After their surrender, the brothers shook hands with the police, and were arraigned in Braidwood before being taken by coach to the port of Nelligen, where they were shackled to the prison tree. From there they were conveyed to Sydney. On 13 May they appeared in court for their committal hearing, on wounding Wynne, prior to their capture by Wright, Walsh, Egan and Lenehan. The £1500 reward was distributed as follows: Wright £300; Walsh £130; Wynne £120; constables Lenehan, Wright and Egan £110 each; sergeant Byrne £30; constables Ford, O'Loughlin, Armstrong, Brown and Woodlands £15 each; and £7 10s each to trackers Emmott and Thomas. £500 went to a civilian informer (the highest reward offered until the £2000 for Ned Kelly).

Trial and execution[edit]

The "Bushrangers Tree" in Nelligen, which is believed to be the tree the Clarke brothers were chained to after their capture

The Clarkes' trial on 28 May 1867 lasted just a day. Chief Justice of New South Wales Sir Alfred Stephen was known to be especially concerned about bushranging, in particular Frank Gardiner, and had most to do with the drafting of the "Felons' Apprehension Act".

It was stated in evidence that "when Thomas Clarke fired, John Clarke fired immediately afterwards ... with the intent to kill and wound the constables...".

The jury took 67 minutes to find both brothers guilty. Before passing sentence, Stephen pointed out that the Clarkes were to be hanged, not as retribution, but because their deaths were necessary for the peace, good order, safety and welfare of society. Their fate was to serve as a warning to others. Stephen then pointed out the list of their offences over the previous two years. Thomas: exclusive of the seven murders of which he was suspected, including that of Constable O'Grady, 9 robberies of mails, 36 robberies of individuals including Chinamen, labourers, publicans, storekeepers, tradesmen and settlers, John's offences in one year numbered 26 and his possible implication in the unexplained murder of the four specials. On 13 March 1865, the Araluen Gold Escort was attacked by the gang on the Majors Creek Mountain Road, where two troopers were wounded. The four trooper escorts held off the attack and the gold was delivered to the Bank of New South Wales at Braidwood. Although this attack was carried out by Ben Hall, John Gilbert and John Dunn there was speculation in newspapers of the time that one of the Clarke Brother's was the fourth member of the gang in this attack. However, it was mostly Daniel Ryan from Murruburrah and good friend of John Dunn. Ryan was later arrested as a suspect. The Araluen Escort Attack was dramatised in the 2016 film, The Legend of Ben Hall.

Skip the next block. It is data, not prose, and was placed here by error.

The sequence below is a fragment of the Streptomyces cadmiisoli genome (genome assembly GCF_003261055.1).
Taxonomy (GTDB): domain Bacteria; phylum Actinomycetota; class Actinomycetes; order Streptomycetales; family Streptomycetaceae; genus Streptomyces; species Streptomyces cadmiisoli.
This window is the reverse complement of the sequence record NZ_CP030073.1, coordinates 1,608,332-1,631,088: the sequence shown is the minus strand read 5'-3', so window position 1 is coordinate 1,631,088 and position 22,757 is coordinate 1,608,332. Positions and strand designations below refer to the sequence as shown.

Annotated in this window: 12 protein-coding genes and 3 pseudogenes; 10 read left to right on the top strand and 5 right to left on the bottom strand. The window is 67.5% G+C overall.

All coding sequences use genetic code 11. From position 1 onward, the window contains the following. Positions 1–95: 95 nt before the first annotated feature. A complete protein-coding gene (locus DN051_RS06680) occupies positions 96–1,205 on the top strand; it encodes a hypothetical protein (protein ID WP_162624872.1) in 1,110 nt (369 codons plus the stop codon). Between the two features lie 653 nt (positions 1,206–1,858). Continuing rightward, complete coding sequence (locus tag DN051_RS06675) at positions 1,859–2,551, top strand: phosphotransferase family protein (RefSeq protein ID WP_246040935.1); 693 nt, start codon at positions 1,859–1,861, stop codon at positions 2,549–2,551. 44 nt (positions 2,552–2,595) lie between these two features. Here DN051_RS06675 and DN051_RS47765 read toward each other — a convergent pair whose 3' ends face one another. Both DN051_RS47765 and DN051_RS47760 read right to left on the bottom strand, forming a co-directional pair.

Following the death sentences, an appeal was made on a point of law. Because of the small number of Supreme Court Justices, the court of appeal was made up of Sir Alfred Stephen the Chief Justice, and Justices John Hargrave and Alfred Cheeke. The rejection of a new trial by two to one led many to believe that the conviction of the Clarkes was not altogether satisfactory. A memorandum was sent to the Governor, Sir John Young and the Executive Council. In the end, neither the Governor nor the ministry decided to interfere with the sentence imposed on either of the Clarkes. They were visited by their two sisters, their brother Jack (brought in from Cockatoo Island Prison), and their uncle Mick Connell (in gaol in Sydney awaiting his trial as one of their harbourers under the "Felon's Apprehension Act" for supplying food, gin and ammunition to the bushrangers in October 1866 as evidenced by his brother's 20-year-old pregnant lover, Lucy Hurley).

Tom Clarke, 27, and his brother John, 21, were hanged from twin gallows at Darlinghurst Jail on 25 June 1867, ending a reign of terror on the south coast of New South Wales which had cost the lives of at least eight men who were mainly police trying to capture the brothers. The Clarkes and other bushrangers may have had some influence in Parkes's campaign for educational reforms. In his electioneering speeches of 1867 he spoke of the Clarkes and the necessity of schools in the outback as a way of putting down bushranging. "The Clarkes and other executed bushrangers were in large measure the victims of circumstances. The eyes of the children of the bush opened upon wild, savage scenery. They grew up creatures of a warm, passionate nature, without knowledge and respect for the law of the land and without any bonds to bind them to the rest of society. We want the means of instructing the young so they shall form an honest and intelligent generation when we shall have passed away". Subsequently, an attempt was made in the Braidwood district to improve the opportunities for education.


  • Fitzgerald, A. 1977. Historic Canberra 1825-1945, a pictorial record. Australian Government Publishing Service, Canberra ISBN 0-642-02688-2